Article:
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MySQL Server Performance Tuning: The Perfect Scalability

When data and concurrency grow, together with queries complexity, a standard configuration does not fit anymore. This content walks through the ways MySQL has to adapt to an ever-increasing amount of data in context of tuning, under the heading “multiplication”:
—Scaling up through partitioning and how partitioning can help manage/archive data
—How to relocate binlog, undo, redo, tablespaces, or disk temporary tables and more on different mount points to take advantage of multiple storages and tackle I/O bottlenecks
—All improvements to parallel slave replication
—A quick OS approach, to verify swapping and affinity tuning take the most out of the machine.

All of this with different approaches to monitor the instance to spot what parts of the system and what queries need to be considered, mainly using:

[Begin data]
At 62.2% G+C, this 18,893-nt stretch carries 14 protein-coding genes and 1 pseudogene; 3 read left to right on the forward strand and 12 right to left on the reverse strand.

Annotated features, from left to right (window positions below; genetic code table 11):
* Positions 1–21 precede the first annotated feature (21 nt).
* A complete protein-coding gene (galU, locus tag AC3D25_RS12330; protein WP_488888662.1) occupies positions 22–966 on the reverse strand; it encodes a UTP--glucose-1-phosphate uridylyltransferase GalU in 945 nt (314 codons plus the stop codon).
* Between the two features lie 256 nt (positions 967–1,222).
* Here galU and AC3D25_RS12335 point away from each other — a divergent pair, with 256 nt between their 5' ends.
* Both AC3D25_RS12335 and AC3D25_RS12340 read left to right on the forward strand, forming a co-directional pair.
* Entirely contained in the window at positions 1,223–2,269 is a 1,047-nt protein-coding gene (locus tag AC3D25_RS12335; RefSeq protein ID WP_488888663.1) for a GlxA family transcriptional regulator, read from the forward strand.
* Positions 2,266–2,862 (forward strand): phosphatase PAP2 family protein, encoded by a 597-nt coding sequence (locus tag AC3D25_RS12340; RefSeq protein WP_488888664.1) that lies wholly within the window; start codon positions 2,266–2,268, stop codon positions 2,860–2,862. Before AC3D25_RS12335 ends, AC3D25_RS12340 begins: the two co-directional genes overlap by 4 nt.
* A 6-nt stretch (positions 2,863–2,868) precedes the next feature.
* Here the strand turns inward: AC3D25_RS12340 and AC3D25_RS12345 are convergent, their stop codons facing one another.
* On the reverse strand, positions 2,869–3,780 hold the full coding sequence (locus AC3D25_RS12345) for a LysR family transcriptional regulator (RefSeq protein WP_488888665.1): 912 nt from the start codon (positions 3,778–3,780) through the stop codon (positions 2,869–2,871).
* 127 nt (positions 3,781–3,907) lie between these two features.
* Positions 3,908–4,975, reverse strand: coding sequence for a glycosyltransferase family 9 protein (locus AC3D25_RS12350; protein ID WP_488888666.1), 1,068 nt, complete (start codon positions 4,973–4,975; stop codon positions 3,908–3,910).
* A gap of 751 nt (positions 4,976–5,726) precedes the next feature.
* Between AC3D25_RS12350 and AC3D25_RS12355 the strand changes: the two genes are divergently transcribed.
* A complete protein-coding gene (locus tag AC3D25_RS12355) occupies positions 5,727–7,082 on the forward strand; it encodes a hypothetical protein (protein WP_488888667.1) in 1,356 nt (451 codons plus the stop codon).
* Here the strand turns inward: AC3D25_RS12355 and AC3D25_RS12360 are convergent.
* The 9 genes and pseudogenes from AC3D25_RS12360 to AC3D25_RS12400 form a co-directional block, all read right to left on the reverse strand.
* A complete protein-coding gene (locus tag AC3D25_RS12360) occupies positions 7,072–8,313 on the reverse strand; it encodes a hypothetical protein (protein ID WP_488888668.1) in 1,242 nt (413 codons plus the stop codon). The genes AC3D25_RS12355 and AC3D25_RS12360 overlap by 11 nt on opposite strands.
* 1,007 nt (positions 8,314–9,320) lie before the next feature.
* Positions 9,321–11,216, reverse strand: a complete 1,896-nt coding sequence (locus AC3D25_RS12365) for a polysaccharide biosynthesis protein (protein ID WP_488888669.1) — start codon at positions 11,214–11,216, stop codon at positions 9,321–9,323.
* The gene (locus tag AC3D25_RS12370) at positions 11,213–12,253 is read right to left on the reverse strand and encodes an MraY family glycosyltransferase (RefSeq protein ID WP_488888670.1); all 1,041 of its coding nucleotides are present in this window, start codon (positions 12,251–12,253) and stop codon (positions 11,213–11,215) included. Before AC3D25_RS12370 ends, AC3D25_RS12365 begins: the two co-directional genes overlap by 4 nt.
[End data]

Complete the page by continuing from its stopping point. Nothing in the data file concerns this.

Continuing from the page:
Sys Schema
— …


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How To Bulk Import Data Into InnoDB Cluster?

If you need to do bulk importing into InnoDB Cluster, it is certainly possible to do so by using any of:

Unfortunately both imports will add load to instances and to channels interconnecting instances: data imported on the primary instance needs to be replicated to the rest of instances. And the bigger the data to import, the higher the load (and this could end up affecting performance). The import operation could be batched to reduce load, and Group …


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How To Bulk Import Data Into InnoDB Cluster?

If you need to do bulk importing into InnoDB Cluster, it is certainly possible to do so by using any of: